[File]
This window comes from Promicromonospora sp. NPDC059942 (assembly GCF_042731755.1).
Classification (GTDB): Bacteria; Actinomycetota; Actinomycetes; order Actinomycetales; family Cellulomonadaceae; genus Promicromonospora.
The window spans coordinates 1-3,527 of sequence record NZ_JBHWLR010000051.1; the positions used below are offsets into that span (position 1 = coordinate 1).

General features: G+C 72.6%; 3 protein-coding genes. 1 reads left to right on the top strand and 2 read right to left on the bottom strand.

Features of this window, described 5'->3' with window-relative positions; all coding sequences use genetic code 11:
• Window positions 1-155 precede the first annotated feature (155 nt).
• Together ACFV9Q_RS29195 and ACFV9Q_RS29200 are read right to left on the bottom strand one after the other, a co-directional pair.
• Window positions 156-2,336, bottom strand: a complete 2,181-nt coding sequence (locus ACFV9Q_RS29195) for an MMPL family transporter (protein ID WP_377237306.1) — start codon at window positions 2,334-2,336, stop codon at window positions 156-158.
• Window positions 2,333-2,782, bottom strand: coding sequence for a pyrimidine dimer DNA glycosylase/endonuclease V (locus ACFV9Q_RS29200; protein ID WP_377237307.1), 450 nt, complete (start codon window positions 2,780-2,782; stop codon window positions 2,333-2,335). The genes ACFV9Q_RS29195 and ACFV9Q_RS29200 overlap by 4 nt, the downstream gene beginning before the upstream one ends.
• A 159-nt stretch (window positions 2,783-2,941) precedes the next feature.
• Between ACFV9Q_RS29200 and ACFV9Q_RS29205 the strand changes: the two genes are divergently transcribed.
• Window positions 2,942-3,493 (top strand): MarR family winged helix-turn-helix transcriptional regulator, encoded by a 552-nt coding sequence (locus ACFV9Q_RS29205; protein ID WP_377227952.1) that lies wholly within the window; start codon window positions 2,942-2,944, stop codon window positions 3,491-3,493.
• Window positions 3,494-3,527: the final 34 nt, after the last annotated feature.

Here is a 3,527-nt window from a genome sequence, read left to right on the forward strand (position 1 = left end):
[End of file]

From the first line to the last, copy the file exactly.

This window comes from Promicromonospora sp. NPDC059942 (assembly GCF_042731755.1).
Classification (GTDB): Bacteria; Actinomycetota; Actinomycetes; order Actinomycetales; family Cellulomonadaceae; genus Promicromonospora.
The window spans coordinates 1-3,527 of sequence record NZ_JBHWLR010000051.1; the positions used below are offsets into that span (position 1 = coordinate 1).

General features: G+C 72.6%; 3 protein-coding genes. 1 reads left to right on the top strand and 2 read right to left on the bottom strand.

Features of this window, described 5'->3' with window-relative positions; all coding sequences use genetic code 11:
• Window positions 1-155 precede the first annotated feature (155 nt).
• Together ACFV9Q_RS29195 and ACFV9Q_RS29200 are read right to left on the bottom strand one after the other, a co-directional pair.
• Window positions 156-2,336, bottom strand: a complete 2,181-nt coding sequence (locus ACFV9Q_RS29195) for an MMPL family transporter (protein ID WP_377237306.1) — start codon at window positions 2,334-2,336, stop codon at window positions 156-158.
• Window positions 2,333-2,782, bottom strand: coding sequence for a pyrimidine dimer DNA glycosylase/endonuclease V (locus ACFV9Q_RS29200; protein ID WP_377237307.1), 450 nt, complete (start codon window positions 2,780-2,782; stop codon window positions 2,333-2,335). The genes ACFV9Q_RS29195 and ACFV9Q_RS29200 overlap by 4 nt, the downstream gene beginning before the upstream one ends.
• A 159-nt stretch (window positions 2,783-2,941) precedes the next feature.
• Between ACFV9Q_RS29200 and ACFV9Q_RS29205 the strand changes: the two genes are divergently transcribed.
• Window positions 2,942-3,493 (top strand): MarR family winged helix-turn-helix transcriptional regulator, encoded by a 552-nt coding sequence (locus ACFV9Q_RS29205; protein ID WP_377227952.1) that lies wholly within the window; start codon window positions 2,942-2,944, stop codon window positions 3,491-3,493.
• Window positions 3,494-3,527: the final 34 nt, after the last annotated feature.

Here is a 3,527-nt window from a genome sequence, read left to right on the forward strand (position 1 = left end):